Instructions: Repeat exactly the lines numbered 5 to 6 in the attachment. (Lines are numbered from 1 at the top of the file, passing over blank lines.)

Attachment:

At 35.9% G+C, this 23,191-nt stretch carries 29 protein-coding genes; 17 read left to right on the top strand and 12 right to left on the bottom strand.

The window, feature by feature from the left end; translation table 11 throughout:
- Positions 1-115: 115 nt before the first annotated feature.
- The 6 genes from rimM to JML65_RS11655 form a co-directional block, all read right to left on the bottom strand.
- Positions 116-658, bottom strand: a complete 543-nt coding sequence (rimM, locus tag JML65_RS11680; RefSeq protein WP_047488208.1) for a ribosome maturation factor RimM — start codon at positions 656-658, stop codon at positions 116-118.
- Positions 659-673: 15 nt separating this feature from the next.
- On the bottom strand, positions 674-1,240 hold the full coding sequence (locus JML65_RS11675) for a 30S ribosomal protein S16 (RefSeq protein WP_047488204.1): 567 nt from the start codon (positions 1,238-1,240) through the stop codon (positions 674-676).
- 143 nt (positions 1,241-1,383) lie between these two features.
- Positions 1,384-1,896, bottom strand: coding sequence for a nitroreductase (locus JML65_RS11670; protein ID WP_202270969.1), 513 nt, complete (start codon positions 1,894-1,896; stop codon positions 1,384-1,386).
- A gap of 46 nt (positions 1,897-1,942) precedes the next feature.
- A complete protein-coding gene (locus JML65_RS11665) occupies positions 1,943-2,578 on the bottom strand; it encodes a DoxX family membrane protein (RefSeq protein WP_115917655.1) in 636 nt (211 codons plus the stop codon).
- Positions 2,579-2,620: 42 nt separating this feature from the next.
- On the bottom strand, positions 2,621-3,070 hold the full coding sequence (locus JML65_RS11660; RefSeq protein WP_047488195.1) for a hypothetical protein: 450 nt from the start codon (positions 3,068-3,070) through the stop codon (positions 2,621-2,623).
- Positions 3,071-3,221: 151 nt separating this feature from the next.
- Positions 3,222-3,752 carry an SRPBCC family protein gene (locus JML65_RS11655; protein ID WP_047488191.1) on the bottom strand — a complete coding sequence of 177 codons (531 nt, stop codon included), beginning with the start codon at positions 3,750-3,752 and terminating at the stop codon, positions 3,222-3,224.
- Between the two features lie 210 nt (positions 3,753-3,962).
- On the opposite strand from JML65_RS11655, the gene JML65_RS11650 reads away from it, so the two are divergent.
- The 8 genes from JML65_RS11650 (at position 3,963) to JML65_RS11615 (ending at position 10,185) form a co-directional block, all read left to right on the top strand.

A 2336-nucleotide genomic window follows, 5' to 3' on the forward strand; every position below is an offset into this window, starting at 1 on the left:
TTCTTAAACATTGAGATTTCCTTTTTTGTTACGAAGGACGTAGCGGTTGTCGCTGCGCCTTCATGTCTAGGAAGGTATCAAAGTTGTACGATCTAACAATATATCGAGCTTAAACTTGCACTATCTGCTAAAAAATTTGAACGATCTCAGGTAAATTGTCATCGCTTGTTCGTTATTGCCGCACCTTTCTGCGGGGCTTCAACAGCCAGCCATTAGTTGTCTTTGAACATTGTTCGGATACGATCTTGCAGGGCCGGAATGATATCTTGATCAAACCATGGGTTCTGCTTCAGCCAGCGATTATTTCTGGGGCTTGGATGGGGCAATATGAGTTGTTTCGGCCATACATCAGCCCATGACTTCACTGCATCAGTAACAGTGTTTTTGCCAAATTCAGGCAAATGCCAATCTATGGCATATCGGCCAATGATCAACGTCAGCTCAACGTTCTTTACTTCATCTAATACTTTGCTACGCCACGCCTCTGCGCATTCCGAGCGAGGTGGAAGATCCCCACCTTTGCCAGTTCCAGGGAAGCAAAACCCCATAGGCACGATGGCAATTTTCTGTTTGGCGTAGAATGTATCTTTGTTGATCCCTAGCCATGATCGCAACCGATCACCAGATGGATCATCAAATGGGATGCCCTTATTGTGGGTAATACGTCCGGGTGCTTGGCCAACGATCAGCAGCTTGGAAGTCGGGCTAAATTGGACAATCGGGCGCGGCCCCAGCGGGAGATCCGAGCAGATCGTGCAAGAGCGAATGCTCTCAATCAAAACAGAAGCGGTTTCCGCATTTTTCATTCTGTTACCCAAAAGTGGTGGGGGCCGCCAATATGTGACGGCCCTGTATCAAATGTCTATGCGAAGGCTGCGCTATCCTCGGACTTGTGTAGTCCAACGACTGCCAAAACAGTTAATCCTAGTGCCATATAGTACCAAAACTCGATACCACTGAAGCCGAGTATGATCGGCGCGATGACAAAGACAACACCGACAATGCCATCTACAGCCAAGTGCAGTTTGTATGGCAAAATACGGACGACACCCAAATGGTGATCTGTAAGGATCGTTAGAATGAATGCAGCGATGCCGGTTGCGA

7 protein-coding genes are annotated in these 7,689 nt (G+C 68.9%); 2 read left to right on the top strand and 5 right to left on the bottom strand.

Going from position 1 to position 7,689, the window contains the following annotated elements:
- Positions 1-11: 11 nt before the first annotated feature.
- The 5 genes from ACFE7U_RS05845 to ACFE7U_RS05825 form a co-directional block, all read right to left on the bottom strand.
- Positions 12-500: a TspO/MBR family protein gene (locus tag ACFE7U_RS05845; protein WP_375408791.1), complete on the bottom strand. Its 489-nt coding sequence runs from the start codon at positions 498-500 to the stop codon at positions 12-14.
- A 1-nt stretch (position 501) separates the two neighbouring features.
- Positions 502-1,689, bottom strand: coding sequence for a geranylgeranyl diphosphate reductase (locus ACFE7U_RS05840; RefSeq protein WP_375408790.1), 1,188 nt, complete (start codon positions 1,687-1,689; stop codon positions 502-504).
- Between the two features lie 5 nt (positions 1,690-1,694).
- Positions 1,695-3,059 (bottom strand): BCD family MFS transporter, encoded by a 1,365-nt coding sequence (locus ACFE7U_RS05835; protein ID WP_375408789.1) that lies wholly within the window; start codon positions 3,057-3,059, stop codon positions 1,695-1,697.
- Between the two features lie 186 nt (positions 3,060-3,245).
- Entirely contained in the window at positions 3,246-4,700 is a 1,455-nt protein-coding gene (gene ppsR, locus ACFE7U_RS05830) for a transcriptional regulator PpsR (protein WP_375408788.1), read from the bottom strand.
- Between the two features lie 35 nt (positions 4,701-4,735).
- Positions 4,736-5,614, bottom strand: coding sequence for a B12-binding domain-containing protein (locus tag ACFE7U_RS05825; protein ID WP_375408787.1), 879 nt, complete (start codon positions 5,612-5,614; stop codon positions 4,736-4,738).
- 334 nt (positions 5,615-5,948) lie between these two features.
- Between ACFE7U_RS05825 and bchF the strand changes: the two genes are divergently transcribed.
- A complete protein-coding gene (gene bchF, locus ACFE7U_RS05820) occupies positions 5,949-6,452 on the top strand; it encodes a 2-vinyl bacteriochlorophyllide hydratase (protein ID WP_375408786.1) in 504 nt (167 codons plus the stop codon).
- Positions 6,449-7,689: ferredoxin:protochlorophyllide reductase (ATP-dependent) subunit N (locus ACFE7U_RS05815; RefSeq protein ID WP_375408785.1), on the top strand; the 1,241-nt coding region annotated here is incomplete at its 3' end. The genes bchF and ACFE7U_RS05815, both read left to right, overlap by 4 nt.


- Positions 116-658, bottom strand: a complete 543-nt coding sequence (rimM, locus tag JML65_RS11680; RefSeq protein WP_047488208.1) for a ribosome maturation factor RimM — start codon at positions 656-658, stop codon at positions 116-118.
- Positions 659-673: 15 nt separating this feature from the next.